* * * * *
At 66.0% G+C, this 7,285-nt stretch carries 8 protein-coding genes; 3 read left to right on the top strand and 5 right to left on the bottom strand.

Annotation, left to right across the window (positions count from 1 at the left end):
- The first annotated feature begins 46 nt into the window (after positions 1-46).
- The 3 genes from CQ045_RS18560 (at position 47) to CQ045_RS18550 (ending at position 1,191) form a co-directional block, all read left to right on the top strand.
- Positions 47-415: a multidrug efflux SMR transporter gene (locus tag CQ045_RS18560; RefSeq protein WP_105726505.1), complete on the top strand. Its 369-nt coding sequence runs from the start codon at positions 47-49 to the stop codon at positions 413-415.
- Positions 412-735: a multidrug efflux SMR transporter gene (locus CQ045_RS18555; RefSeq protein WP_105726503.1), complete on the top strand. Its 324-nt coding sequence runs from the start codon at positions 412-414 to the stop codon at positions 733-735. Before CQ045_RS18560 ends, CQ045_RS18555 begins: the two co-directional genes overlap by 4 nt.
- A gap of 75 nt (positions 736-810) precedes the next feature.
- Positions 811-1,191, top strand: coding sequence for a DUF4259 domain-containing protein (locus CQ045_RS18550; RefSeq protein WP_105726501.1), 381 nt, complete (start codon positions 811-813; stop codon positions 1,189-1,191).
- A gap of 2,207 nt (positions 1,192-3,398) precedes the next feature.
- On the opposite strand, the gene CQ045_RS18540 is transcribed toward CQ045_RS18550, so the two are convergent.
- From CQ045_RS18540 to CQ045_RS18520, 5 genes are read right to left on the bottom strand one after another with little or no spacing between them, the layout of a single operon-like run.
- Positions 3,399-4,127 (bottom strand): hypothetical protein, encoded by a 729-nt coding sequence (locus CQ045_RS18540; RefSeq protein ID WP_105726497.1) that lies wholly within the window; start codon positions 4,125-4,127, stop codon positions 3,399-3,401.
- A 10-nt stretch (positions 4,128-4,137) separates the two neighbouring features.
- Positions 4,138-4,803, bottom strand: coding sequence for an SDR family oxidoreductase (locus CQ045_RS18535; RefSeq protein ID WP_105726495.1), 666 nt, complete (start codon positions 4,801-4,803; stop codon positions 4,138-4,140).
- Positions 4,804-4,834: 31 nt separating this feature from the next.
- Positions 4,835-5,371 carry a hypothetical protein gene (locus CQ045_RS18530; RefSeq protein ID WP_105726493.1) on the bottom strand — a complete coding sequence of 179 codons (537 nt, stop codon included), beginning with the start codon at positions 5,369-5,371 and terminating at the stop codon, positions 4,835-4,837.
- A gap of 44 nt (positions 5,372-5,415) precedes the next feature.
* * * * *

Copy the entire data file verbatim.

At 66.0% G+C, this 7,285-nt stretch carries 8 protein-coding genes; 3 read left to right on the top strand and 5 right to left on the bottom strand.

Annotation, left to right across the window (positions count from 1 at the left end):
- The first annotated feature begins 46 nt into the window (after positions 1-46).
- The 3 genes from CQ045_RS18560 (at position 47) to CQ045_RS18550 (ending at position 1,191) form a co-directional block, all read left to right on the top strand.
- Positions 47-415: a multidrug efflux SMR transporter gene (locus tag CQ045_RS18560; RefSeq protein WP_105726505.1), complete on the top strand. Its 369-nt coding sequence runs from the start codon at positions 47-49 to the stop codon at positions 413-415.
- Positions 412-735: a multidrug efflux SMR transporter gene (locus CQ045_RS18555; RefSeq protein WP_105726503.1), complete on the top strand. Its 324-nt coding sequence runs from the start codon at positions 412-414 to the stop codon at positions 733-735. Before CQ045_RS18560 ends, CQ045_RS18555 begins: the two co-directional genes overlap by 4 nt.
- A gap of 75 nt (positions 736-810) precedes the next feature.
- Positions 811-1,191, top strand: coding sequence for a DUF4259 domain-containing protein (locus CQ045_RS18550; RefSeq protein WP_105726501.1), 381 nt, complete (start codon positions 811-813; stop codon positions 1,189-1,191).
- A gap of 2,207 nt (positions 1,192-3,398) precedes the next feature.
- On the opposite strand, the gene CQ045_RS18540 is transcribed toward CQ045_RS18550, so the two are convergent.
- From CQ045_RS18540 to CQ045_RS18520, 5 genes are read right to left on the bottom strand one after another with little or no spacing between them, the layout of a single operon-like run.
- Positions 3,399-4,127 (bottom strand): hypothetical protein, encoded by a 729-nt coding sequence (locus CQ045_RS18540; RefSeq protein ID WP_105726497.1) that lies wholly within the window; start codon positions 4,125-4,127, stop codon positions 3,399-3,401.
- A 10-nt stretch (positions 4,128-4,137) separates the two neighbouring features.
- Positions 4,138-4,803, bottom strand: coding sequence for an SDR family oxidoreductase (locus CQ045_RS18535; RefSeq protein ID WP_105726495.1), 666 nt, complete (start codon positions 4,801-4,803; stop codon positions 4,138-4,140).
- Positions 4,804-4,834: 31 nt separating this feature from the next.
- Positions 4,835-5,371 carry a hypothetical protein gene (locus CQ045_RS18530; RefSeq protein ID WP_105726493.1) on the bottom strand — a complete coding sequence of 179 codons (537 nt, stop codon included), beginning with the start codon at positions 5,369-5,371 and terminating at the stop codon, positions 4,835-4,837.
- A gap of 44 nt (positions 5,372-5,415) precedes the next feature.